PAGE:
This is the second article about SCOPE in Basel, June 2014, the first here. And among the artists I’d like to introduce to you here is Patrick Tschudi who lives and works in Lima, Peru. At first his works may appear flat and cool, all the people have a round black head and colour is applied very sparsely and never mixed. They are C-Prints in limited editions.
At the same time there is something touching about them.
It seems that he is occupied with the role of individual human beings in cities and other spaces where there are masses of people, strangers. The black ball heads are not necessarily a sign of de-humanization but, perhaps, more a way of saying that while we are all individuals we are all exactly that: human beings who don’t have to feel alone but may enter into relationships because of what we all share as human beings?
I find the two people on the bench overlooking a harbour with that huge industrial complex and bridge far away quite moving although I don’t see any obvious attempt to appeal to the spectator’s emotions in Tschudi’s work.
You may see many more on his homepage. The various series and categories have titles such as “believers”, “nowhereland” and “signs”. Perhaps I am attracted to these prints because they are so clearly affiliated with photography.
I have no idea how Tschudi goes about creating them but the point of departure could be a photograph which is processed or, rather, re-created in Photoshop. But that’s just speculation.
What is also interesting is the attempt to reduce everything to its pure forms. His images of everyday activities are reduced to shapes, there are no details. There is a kind of haiku quality to Tschudi’s works also in the sense that they are not supposed to convey any emotions. They are factual and you may put whatever “meaning” into them you like, if any.
Here are two such works from his homepage.
Oh, simplicity and sophistication in one!
Net, I’ll introduce you to Wu Jianan from China and one of his works, “Steadying the Mountains No. 1(2014) ” which is a dead tree trunk coloured with water colour pigment, sketching paper cuts coloured with powdery ink and pencil.
The aesthetics of his culture is very clear and the three-dimensional sculpture behind glass is very attractive, lots of fine details in the borderland between raw nature and artistic media.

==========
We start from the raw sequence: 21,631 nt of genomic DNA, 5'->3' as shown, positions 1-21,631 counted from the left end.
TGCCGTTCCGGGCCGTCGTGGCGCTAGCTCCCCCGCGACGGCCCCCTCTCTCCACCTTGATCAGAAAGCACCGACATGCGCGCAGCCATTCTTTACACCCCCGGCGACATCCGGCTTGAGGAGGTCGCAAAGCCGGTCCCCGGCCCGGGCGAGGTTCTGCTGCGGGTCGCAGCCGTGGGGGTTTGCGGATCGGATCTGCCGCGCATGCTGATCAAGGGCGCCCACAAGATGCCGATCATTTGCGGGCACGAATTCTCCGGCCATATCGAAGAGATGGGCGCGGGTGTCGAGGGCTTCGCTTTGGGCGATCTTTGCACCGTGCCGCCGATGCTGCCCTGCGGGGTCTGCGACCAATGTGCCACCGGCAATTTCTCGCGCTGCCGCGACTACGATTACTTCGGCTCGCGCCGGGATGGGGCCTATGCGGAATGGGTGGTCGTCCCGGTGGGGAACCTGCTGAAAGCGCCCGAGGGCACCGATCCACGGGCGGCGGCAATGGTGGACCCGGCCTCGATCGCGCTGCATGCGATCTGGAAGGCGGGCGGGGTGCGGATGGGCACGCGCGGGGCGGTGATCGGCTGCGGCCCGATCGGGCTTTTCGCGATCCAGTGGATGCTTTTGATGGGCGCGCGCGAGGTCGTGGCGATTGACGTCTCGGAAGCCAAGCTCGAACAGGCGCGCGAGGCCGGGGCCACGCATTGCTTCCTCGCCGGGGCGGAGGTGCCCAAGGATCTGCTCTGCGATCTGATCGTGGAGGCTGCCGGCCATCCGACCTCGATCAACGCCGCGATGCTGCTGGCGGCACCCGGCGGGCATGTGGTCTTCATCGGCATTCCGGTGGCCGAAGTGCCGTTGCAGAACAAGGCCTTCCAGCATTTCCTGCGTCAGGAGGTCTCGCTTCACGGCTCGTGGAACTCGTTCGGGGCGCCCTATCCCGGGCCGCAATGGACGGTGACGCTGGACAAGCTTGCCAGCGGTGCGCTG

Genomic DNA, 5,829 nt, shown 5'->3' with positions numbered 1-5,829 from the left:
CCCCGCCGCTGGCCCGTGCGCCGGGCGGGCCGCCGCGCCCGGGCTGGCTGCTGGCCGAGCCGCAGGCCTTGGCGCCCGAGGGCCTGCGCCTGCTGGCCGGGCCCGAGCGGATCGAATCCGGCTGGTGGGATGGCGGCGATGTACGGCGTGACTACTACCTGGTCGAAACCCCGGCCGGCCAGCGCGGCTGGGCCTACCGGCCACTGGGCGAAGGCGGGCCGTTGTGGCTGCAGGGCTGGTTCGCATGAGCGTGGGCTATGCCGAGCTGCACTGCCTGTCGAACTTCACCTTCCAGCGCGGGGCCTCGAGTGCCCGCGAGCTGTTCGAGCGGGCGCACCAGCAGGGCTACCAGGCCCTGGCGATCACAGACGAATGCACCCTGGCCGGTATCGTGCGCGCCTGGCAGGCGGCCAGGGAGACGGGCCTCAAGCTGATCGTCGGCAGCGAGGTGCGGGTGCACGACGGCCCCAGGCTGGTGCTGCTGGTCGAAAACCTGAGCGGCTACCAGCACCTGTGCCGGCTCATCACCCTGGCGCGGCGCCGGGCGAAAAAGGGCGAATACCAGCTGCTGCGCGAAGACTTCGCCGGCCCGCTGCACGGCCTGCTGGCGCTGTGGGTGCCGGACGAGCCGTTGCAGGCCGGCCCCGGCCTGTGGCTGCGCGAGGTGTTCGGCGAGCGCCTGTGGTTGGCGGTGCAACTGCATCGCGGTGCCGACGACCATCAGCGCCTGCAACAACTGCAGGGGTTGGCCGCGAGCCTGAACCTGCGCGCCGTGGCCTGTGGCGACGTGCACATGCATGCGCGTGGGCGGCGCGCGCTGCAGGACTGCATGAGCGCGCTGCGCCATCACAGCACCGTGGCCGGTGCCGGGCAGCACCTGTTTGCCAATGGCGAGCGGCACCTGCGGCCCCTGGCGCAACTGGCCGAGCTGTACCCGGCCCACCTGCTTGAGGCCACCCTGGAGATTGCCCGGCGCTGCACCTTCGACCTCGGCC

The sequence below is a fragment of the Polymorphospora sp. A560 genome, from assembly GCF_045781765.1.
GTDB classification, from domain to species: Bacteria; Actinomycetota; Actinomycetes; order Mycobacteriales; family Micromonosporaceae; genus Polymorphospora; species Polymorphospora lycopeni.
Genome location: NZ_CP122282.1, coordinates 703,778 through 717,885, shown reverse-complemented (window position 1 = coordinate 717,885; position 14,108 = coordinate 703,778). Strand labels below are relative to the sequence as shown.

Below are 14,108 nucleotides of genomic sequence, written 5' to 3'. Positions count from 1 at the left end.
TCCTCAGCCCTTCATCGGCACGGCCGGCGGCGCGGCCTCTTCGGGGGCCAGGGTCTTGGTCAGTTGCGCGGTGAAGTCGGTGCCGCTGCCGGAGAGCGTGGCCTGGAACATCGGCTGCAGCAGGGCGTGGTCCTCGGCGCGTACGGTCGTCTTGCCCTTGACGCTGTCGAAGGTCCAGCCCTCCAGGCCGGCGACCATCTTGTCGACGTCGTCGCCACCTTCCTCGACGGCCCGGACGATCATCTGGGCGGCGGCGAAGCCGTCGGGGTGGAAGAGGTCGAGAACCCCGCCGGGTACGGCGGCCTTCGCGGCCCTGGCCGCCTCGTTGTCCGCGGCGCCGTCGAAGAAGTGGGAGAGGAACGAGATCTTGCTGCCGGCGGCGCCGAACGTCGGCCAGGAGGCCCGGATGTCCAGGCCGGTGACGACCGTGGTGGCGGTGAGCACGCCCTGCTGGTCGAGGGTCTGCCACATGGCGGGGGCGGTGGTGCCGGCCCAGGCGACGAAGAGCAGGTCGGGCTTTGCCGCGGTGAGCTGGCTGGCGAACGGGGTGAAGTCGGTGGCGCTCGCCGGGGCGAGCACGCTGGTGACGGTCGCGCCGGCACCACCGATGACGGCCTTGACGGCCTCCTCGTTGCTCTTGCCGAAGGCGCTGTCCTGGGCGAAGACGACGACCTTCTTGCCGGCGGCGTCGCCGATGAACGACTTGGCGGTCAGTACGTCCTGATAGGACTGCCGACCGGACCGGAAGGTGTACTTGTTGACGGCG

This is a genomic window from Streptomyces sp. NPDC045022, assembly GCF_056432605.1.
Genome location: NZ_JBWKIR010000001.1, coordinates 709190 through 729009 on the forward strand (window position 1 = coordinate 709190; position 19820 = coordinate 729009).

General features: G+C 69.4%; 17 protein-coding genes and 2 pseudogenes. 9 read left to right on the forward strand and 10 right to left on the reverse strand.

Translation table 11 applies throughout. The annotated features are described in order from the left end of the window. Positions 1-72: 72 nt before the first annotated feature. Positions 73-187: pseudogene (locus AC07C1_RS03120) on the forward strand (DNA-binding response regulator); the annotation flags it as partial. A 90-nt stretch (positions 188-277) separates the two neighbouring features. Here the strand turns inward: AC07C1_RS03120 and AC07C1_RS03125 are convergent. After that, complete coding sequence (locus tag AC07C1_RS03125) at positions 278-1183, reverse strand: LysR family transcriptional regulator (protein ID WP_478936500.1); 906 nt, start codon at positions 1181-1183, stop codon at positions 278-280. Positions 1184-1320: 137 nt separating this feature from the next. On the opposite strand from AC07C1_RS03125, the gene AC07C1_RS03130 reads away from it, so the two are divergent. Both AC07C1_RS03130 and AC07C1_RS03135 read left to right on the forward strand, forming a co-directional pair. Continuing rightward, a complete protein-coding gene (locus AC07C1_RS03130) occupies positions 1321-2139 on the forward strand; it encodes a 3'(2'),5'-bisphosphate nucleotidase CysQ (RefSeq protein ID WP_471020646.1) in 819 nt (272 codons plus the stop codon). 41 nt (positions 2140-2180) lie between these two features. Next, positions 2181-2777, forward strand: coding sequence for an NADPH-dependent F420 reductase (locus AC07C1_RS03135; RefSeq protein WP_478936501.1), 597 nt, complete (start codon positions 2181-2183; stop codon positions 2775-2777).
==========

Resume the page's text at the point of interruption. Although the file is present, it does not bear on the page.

There are of course quite a lot of Japanese, Chinese and Hongkong art galleries represented here in Basel. Wi Jianan belongs to BA Beautiful Assets in Beijing, established only 5 years ago. Interestingly, it is not an art gallery as such but rather an investment company that takes art seriously. Here an excerpt from its homepage:
“In the past two years, the company has established the whole art industrial chain. With the fund management being the essential part, the whole chain covers the exhibition promoting, media promoting, art-work evaluating, art-work transacting, art-work custody as well as artist brokerage. Thus the business model of the industry chain for art works has formed a unique competitive advantage for BA within the industry.”
It sounds interesting and innovative to me. What could be more important if you have capital but to help artists get known and bought around the world and even benefit yourself?
There are so many one could write about at SCOPE!
Here is a moving piece of peace – or so I interpret it. It’s called “Tank II” and the motive is constructed by thousands of plastic army men. The artist is Abby Schmidt of the Five Gallery.
Finally from SCOPE, a brilliant photographer – Amadeo Bergés shown by Galleria Contrast in Barcelona. See more of his works and read his thoughts here. Very fine tableaux, narratives and aesthetic drama in his works. And superb photographic techniques. His nudes too are indeed different from most in that genre. For me it was very important to meet a photographer of this calibre whom I had never heard about – and that is exactly what fairs are for.
With all due respect, photography should not be about only the contemporary, high-priced masters such as Candida Höfer, the Bechers, Thomas Struth, Gursky, etc. Those you find tons of at the Art Basel but here is an example of why SCOPE is pleasantly different – and offers surprises and discoveries.
Downtown Art Basel itself is fabulous to see. I mean, seeing the works as physical objects and not on a computer screen is great but it’s artists and images you have seen already if you are interested in art photography. There are displayed at Art Basel to fetch money for the exhibitors because it is indeed expensive to have a stand here.
SCOPE is the “wow” place – mostly for good but also, sometimes, for being flashy, decorative, kitschy – or whatever you’ll put on things which have little depth but lots of colourful surfaces and would better have appeared in a gift shop than in an art space.